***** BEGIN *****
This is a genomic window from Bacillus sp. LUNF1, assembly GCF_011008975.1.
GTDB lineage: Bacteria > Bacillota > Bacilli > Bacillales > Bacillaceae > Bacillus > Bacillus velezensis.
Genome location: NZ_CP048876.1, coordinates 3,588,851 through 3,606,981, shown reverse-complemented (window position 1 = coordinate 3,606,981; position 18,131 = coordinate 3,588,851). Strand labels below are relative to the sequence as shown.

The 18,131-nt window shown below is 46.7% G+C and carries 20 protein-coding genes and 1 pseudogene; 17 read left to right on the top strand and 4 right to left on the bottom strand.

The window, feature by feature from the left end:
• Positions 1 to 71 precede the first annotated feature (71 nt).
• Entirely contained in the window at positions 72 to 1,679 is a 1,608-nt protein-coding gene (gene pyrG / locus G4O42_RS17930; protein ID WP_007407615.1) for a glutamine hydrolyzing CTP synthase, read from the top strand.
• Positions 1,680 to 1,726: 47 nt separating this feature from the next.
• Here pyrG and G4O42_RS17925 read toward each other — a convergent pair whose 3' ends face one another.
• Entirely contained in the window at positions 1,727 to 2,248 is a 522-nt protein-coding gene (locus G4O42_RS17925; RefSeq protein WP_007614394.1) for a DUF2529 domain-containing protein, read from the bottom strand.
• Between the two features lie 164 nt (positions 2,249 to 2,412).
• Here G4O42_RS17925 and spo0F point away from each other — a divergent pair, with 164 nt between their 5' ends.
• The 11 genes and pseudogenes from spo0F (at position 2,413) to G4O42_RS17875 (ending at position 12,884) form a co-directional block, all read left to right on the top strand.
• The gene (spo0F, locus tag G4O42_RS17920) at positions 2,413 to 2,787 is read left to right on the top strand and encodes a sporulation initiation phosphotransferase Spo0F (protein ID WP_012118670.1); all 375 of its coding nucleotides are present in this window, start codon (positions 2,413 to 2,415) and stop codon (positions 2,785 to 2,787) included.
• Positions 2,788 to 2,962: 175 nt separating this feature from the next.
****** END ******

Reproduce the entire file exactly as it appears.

This is a genomic window from Bacillus sp. LUNF1, assembly GCF_011008975.1.
GTDB lineage: Bacteria > Bacillota > Bacilli > Bacillales > Bacillaceae > Bacillus > Bacillus velezensis.
Genome location: NZ_CP048876.1, coordinates 3,588,851 through 3,606,981, shown reverse-complemented (window position 1 = coordinate 3,606,981; position 18,131 = coordinate 3,588,851). Strand labels below are relative to the sequence as shown.

The 18,131-nt window shown below is 46.7% G+C and carries 20 protein-coding genes and 1 pseudogene; 17 read left to right on the top strand and 4 right to left on the bottom strand.

The window, feature by feature from the left end:
• Positions 1 to 71 precede the first annotated feature (71 nt).
• Entirely contained in the window at positions 72 to 1,679 is a 1,608-nt protein-coding gene (gene pyrG / locus G4O42_RS17930; protein ID WP_007407615.1) for a glutamine hydrolyzing CTP synthase, read from the top strand.
• Positions 1,680 to 1,726: 47 nt separating this feature from the next.
• Here pyrG and G4O42_RS17925 read toward each other — a convergent pair whose 3' ends face one another.
• Entirely contained in the window at positions 1,727 to 2,248 is a 522-nt protein-coding gene (locus G4O42_RS17925; RefSeq protein WP_007614394.1) for a DUF2529 domain-containing protein, read from the bottom strand.
• Between the two features lie 164 nt (positions 2,249 to 2,412).
• Here G4O42_RS17925 and spo0F point away from each other — a divergent pair, with 164 nt between their 5' ends.
• The 11 genes and pseudogenes from spo0F (at position 2,413) to G4O42_RS17875 (ending at position 12,884) form a co-directional block, all read left to right on the top strand.
• The gene (spo0F, locus tag G4O42_RS17920) at positions 2,413 to 2,787 is read left to right on the top strand and encodes a sporulation initiation phosphotransferase Spo0F (protein ID WP_012118670.1); all 375 of its coding nucleotides are present in this window, start codon (positions 2,413 to 2,415) and stop codon (positions 2,785 to 2,787) included.
• Positions 2,788 to 2,962: 175 nt separating this feature from the next.